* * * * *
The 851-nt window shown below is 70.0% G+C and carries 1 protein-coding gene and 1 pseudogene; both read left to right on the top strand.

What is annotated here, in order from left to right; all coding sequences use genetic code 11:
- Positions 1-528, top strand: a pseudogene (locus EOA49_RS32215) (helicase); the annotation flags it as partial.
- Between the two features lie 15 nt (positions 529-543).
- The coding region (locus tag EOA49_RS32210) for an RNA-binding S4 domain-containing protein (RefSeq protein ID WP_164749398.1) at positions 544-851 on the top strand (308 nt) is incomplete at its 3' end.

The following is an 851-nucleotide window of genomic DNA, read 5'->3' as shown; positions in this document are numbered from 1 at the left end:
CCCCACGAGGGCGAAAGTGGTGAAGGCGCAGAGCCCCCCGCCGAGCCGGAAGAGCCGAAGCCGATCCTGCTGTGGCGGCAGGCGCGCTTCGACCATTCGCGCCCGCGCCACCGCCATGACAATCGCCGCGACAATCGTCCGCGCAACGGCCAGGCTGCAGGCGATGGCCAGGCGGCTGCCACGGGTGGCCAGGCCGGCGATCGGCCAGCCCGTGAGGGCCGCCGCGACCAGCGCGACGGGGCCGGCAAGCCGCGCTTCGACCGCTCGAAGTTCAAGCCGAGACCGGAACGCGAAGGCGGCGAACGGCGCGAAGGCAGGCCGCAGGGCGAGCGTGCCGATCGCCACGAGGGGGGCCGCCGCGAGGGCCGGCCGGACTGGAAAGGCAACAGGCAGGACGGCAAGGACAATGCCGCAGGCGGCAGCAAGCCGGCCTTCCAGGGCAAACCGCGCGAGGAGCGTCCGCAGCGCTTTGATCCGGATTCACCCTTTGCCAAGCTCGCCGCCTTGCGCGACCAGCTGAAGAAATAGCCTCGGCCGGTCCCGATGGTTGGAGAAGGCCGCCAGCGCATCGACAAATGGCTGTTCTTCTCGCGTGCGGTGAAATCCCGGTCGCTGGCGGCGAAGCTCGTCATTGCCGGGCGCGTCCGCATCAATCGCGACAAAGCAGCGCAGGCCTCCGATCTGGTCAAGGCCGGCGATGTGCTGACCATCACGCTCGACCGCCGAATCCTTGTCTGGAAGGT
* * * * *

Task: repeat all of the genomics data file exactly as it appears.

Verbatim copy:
The 851-nt window shown below is 70.0% G+C and carries 1 protein-coding gene and 1 pseudogene; both read left to right on the top strand.

What is annotated here, in order from left to right; all coding sequences use genetic code 11:
- Positions 1-528, top strand: a pseudogene (locus EOA49_RS32215) (helicase); the annotation flags it as partial.
- Between the two features lie 15 nt (positions 529-543).
- The coding region (locus tag EOA49_RS32210) for an RNA-binding S4 domain-containing protein (RefSeq protein ID WP_164749398.1) at positions 544-851 on the top strand (308 nt) is incomplete at its 3' end.

The following is an 851-nucleotide window of genomic DNA, read 5'->3' as shown; positions in this document are numbered from 1 at the left end:
CCCCACGAGGGCGAAAGTGGTGAAGGCGCAGAGCCCCCCGCCGAGCCGGAAGAGCCGAAGCCGATCCTGCTGTGGCGGCAGGCGCGCTTCGACCATTCGCGCCCGCGCCACCGCCATGACAATCGCCGCGACAATCGTCCGCGCAACGGCCAGGCTGCAGGCGATGGCCAGGCGGCTGCCACGGGTGGCCAGGCCGGCGATCGGCCAGCCCGTGAGGGCCGCCGCGACCAGCGCGACGGGGCCGGCAAGCCGCGCTTCGACCGCTCGAAGTTCAAGCCGAGACCGGAACGCGAAGGCGGCGAACGGCGCGAAGGCAGGCCGCAGGGCGAGCGTGCCGATCGCCACGAGGGGGGCCGCCGCGAGGGCCGGCCGGACTGGAAAGGCAACAGGCAGGACGGCAAGGACAATGCCGCAGGCGGCAGCAAGCCGGCCTTCCAGGGCAAACCGCGCGAGGAGCGTCCGCAGCGCTTTGATCCGGATTCACCCTTTGCCAAGCTCGCCGCCTTGCGCGACCAGCTGAAGAAATAGCCTCGGCCGGTCCCGATGGTTGGAGAAGGCCGCCAGCGCATCGACAAATGGCTGTTCTTCTCGCGTGCGGTGAAATCCCGGTCGCTGGCGGCGAAGCTCGTCATTGCCGGGCGCGTCCGCATCAATCGCGACAAAGCAGCGCAGGCCTCCGATCTGGTCAAGGCCGGCGATGTGCTGACCATCACGCTCGACCGCCGAATCCTTGTCTGGAAGGT